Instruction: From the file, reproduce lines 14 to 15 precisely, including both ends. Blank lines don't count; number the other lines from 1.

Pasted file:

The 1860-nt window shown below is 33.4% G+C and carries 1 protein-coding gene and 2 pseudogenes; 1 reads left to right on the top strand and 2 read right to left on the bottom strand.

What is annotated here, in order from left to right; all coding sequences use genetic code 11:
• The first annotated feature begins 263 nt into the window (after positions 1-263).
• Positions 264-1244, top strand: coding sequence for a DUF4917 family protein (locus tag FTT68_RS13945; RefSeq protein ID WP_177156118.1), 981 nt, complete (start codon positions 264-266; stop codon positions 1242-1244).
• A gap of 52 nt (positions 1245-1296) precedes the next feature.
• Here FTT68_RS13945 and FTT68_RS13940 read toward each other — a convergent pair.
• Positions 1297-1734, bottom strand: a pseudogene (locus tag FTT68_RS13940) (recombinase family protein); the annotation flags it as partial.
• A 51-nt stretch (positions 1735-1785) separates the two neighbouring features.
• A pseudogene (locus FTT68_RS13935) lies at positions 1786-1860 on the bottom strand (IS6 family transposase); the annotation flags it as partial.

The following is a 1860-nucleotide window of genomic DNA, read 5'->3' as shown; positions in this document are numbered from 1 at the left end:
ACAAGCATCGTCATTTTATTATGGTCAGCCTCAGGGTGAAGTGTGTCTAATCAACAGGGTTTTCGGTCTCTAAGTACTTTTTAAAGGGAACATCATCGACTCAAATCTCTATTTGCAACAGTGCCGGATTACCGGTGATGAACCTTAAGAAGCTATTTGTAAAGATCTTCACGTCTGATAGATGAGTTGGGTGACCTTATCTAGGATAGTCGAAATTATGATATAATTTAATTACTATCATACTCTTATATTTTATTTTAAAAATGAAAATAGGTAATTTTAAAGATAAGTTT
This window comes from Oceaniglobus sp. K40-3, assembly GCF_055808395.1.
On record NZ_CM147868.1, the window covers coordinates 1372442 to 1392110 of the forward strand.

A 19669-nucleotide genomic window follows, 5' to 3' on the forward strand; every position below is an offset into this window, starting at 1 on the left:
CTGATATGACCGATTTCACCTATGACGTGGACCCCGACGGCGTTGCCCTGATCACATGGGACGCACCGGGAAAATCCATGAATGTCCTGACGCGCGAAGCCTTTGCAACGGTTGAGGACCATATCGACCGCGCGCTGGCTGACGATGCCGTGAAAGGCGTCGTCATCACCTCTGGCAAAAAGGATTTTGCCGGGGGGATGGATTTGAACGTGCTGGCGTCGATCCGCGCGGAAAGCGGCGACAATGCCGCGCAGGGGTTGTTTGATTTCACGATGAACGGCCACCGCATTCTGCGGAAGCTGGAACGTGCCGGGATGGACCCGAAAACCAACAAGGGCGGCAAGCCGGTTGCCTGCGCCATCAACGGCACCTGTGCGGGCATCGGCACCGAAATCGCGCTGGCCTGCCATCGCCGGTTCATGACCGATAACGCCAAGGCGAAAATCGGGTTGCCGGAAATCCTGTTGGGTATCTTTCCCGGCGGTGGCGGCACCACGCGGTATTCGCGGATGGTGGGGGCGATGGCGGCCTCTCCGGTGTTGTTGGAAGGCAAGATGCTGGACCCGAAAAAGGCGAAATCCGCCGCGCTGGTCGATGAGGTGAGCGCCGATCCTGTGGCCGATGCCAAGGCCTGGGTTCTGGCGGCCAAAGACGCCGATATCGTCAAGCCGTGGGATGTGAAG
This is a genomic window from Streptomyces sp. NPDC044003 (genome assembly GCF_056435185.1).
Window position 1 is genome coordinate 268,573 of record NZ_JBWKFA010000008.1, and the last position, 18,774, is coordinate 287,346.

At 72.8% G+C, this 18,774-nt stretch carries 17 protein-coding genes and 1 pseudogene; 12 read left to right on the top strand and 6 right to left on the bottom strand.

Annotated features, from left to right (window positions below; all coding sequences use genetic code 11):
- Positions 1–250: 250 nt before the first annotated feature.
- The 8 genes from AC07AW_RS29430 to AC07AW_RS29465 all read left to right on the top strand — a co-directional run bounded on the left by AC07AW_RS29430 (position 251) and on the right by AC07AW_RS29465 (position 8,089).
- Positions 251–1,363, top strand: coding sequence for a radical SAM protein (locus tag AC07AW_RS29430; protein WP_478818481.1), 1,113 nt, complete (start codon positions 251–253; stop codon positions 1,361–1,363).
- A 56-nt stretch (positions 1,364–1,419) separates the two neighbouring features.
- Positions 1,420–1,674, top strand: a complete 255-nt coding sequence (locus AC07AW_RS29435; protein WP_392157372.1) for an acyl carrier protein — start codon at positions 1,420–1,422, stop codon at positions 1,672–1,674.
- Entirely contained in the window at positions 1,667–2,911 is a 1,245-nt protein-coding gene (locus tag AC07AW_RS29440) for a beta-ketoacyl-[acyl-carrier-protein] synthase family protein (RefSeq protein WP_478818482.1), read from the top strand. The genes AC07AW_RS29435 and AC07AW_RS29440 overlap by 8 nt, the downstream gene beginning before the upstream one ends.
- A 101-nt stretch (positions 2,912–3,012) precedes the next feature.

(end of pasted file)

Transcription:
A 19669-nucleotide genomic window follows, 5' to 3' on the forward strand; every position below is an offset into this window, starting at 1 on the left:
CTGATATGACCGATTTCACCTATGACGTGGACCCCGACGGCGTTGCCCTGATCACATGGGACGCACCGGGAAAATCCATGAATGTCCTGACGCGCGAAGCCTTTGCAACGGTTGAGGACCATATCGACCGCGCGCTGGCTGACGATGCCGTGAAAGGCGTCGTCATCACCTCTGGCAAAAAGGATTTTGCCGGGGGGATGGATTTGAACGTGCTGGCGTCGATCCGCGCGGAAAGCGGCGACAATGCCGCGCAGGGGTTGTTTGATTTCACGATGAACGGCCACCGCATTCTGCGGAAGCTGGAACGTGCCGGGATGGACCCGAAAACCAACAAGGGCGGCAAGCCGGTTGCCTGCGCCATCAACGGCACCTGTGCGGGCATCGGCACCGAAATCGCGCTGGCCTGCCATCGCCGGTTCATGACCGATAACGCCAAGGCGAAAATCGGGTTGCCGGAAATCCTGTTGGGTATCTTTCCCGGCGGTGGCGGCACCACGCGGTATTCGCGGATGGTGGGGGCGATGGCGGCCTCTCCGGTGTTGTTGGAAGGCAAGATGCTGGACCCGAAAAAGGCGAAATCCGCCGCGCTGGTCGATGAGGTGAGCGCCGATCCTGTGGCCGATGCCAAGGCCTGGGTTCTGGCGGCCAAAGACGCCGATATCGTCAAGCCGTGGGATGTGAAG